Philly Fed Business Outlook: General Activity Index Goes Negative

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September 17, 2015 10:54am NYSE:DIA NYSE:SPY

manufacturing growthJill Mislinski:  The Philly Fed’s Business Outlook Survey is a monthly report for the Third Federal Reserve District, covers eastern Pennsylvania, southern New Jersey, and Delaware. While it focuses exclusively on business in this district,


this regional survey gives a generally reliable clue as to direction of the broader Chicago Fed’s National Activity Index.

The latest gauge of General Activity came in at -6.0, down significantly from last month’s 8.3. The 3-month moving average came in at 2.7, down from 9.7 last month. Since this is a diffusion index, negative readings indicate contraction, positive ones indicate expansion. The Six-Month Outlook was up at 44.0, versus the previous month’s 43.1.

Today’s -6.0 came in well below the 6.0 forecast at Investing.com.

Here is the introduction from the Business Outlook Survey released today:

Manufacturing conditions in the region were mixed in September, according to firms responding to this month’s Manufacturing Business Outlook Survey. The indicator for general activity fell into negative territory, but indicators for new orders, shipments, and employment remained positive. Evidence suggests that the responses regarding general activity that were received earlier in the month may have been negatively affected by the volatility in the stock market and international news reports. Firms reported essentially unchanged prices for raw materials and other inputs in September and slight declines in prices for their own products. The survey’s indicators of future activity remained near their readings in August, indicating that firms expect a continuation of growth in the manufacturing sector over the next six months. (Full Report)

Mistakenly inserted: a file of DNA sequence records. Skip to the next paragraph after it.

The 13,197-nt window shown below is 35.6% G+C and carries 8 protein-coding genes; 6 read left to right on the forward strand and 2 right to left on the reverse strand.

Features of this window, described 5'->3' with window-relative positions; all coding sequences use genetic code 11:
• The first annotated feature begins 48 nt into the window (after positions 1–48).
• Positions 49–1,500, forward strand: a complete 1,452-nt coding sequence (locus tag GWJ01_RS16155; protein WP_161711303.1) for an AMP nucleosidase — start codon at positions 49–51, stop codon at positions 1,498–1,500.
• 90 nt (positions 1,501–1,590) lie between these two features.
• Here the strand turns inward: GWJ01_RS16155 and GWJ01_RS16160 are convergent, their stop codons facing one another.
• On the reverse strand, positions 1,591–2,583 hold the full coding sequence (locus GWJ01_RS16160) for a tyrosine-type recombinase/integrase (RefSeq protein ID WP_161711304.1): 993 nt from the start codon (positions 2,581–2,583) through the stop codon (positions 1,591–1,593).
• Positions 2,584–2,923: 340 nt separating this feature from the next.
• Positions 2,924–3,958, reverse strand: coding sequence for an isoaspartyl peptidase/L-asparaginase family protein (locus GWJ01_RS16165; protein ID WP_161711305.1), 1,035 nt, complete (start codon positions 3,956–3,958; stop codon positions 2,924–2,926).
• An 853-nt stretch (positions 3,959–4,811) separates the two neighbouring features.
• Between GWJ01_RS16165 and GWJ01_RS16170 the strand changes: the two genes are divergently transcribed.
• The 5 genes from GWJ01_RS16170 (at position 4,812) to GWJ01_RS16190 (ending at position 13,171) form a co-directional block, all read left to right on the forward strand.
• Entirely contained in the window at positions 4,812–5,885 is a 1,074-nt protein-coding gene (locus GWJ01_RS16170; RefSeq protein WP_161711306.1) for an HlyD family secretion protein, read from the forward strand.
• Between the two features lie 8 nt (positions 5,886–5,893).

The first chart below gives us a look at this diffusion index since 2000, which shows us how it has behaved in proximity to the two 21st century recessions. The red dots show the indicator itself, which is quite noisy, and the 3-month moving average, which is more useful as an indicator of coincident economic activity. We can see periods of contraction in 2011 and 2012 and a shallower contraction in 2013. The indicator is now above its post-contraction peak in September of last year.

In the next chart we see the complete series, which dates from May 1960. For proof of the high volatility of the headline indicator, note that the average absolute monthly change across this data series is 7.7.

The next chart is an overlay of the General Activity Index and the Future General Activity Index — the outlook six months ahead.

For comparison, here is the latest ISM Manufacturing survey.

Let’s compare all five Regional Manufacturing indicators. Here is a three-month moving average overlay of each since 2001 (for those with data).

Here is the same chart including the average of the five. Readers will notice the range in expansion and contraction between all regions – this averages out to approximately zero for the average, which is flat and neither expanding nor contracting.

This article is brought to you courtesy of Jill Mislinski from Advisor Perspectives.


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